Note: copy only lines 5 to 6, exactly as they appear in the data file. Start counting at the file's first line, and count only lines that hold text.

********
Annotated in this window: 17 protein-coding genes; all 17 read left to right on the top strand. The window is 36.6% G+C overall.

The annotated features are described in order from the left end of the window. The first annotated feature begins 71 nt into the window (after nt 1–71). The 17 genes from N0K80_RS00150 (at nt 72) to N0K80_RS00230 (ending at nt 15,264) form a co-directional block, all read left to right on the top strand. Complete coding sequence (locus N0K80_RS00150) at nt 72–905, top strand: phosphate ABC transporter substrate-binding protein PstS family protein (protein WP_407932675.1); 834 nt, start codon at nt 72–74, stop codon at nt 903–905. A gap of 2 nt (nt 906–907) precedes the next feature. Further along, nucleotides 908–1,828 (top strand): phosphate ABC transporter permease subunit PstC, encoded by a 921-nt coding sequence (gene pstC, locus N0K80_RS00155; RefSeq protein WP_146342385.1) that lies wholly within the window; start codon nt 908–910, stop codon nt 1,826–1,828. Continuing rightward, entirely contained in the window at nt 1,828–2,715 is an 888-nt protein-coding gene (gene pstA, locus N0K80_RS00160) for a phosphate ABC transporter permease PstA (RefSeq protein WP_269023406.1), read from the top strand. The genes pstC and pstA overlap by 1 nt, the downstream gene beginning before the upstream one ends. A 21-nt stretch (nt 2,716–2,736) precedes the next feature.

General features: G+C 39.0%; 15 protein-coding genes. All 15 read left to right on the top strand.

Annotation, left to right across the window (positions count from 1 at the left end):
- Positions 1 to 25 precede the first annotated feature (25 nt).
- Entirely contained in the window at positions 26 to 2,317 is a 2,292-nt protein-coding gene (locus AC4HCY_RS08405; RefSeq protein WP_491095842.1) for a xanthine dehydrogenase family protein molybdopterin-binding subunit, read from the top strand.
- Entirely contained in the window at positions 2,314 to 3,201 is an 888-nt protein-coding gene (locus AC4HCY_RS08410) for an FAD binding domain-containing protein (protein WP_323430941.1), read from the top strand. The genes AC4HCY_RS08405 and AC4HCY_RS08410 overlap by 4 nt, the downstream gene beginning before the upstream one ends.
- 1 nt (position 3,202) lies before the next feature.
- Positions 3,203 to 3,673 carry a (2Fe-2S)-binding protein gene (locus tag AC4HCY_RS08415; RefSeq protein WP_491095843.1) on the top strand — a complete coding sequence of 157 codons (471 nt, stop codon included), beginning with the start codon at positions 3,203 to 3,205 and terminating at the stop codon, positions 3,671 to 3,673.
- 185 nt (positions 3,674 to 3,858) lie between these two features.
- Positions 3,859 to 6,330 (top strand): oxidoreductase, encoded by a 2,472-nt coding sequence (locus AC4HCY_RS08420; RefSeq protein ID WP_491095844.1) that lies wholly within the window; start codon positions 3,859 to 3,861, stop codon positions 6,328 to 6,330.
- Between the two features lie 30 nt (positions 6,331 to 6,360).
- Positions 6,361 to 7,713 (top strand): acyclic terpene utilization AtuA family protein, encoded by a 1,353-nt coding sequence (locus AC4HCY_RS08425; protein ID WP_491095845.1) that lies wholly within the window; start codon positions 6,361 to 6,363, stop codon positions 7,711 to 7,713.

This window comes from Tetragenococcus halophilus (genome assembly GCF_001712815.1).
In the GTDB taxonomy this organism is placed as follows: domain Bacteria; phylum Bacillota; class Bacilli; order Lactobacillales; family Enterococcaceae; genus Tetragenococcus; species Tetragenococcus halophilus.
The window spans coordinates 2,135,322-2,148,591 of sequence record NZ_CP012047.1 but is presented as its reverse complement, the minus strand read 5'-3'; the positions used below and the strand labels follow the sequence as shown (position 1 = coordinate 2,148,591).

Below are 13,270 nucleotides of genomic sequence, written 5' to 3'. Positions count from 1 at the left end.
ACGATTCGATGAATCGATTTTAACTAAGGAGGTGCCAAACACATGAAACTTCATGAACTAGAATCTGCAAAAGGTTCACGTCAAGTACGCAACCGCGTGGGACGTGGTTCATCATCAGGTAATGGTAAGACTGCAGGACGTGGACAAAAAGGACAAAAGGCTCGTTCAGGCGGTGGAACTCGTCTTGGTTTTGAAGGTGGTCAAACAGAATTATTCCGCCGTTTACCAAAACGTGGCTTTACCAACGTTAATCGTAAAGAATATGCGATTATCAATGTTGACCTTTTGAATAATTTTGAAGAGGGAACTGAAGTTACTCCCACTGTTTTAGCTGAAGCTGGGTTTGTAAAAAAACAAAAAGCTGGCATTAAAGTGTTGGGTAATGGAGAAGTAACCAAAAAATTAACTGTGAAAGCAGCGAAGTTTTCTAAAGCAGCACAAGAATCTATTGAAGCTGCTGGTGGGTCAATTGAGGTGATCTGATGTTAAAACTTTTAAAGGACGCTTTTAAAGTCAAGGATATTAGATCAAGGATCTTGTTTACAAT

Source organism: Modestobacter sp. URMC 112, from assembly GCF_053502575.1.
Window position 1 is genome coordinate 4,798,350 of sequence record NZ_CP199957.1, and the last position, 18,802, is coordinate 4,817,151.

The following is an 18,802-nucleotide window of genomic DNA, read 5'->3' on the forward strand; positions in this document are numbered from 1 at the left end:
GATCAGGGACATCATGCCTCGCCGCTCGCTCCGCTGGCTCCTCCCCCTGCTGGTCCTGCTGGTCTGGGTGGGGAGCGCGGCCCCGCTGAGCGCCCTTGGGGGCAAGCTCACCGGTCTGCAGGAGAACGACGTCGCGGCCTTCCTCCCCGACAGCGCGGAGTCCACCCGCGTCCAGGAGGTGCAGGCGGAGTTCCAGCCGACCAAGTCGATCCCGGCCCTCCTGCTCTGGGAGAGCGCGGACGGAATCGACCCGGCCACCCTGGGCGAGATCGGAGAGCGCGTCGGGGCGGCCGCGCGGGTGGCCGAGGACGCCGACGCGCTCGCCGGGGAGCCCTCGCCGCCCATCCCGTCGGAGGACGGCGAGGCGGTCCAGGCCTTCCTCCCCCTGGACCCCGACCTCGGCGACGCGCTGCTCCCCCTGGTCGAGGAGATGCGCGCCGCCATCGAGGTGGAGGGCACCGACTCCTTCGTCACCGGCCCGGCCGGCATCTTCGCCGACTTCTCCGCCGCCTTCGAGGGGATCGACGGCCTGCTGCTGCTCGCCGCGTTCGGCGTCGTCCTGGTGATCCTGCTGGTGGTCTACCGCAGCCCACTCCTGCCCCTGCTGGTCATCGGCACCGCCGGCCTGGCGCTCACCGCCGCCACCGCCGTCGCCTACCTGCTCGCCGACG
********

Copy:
- Positions 1 to 25 precede the first annotated feature (25 nt).
- Entirely contained in the window at positions 26 to 2,317 is a 2,292-nt protein-coding gene (locus AC4HCY_RS08405; RefSeq protein WP_491095842.1) for a xanthine dehydrogenase family protein molybdopterin-binding subunit, read from the top strand.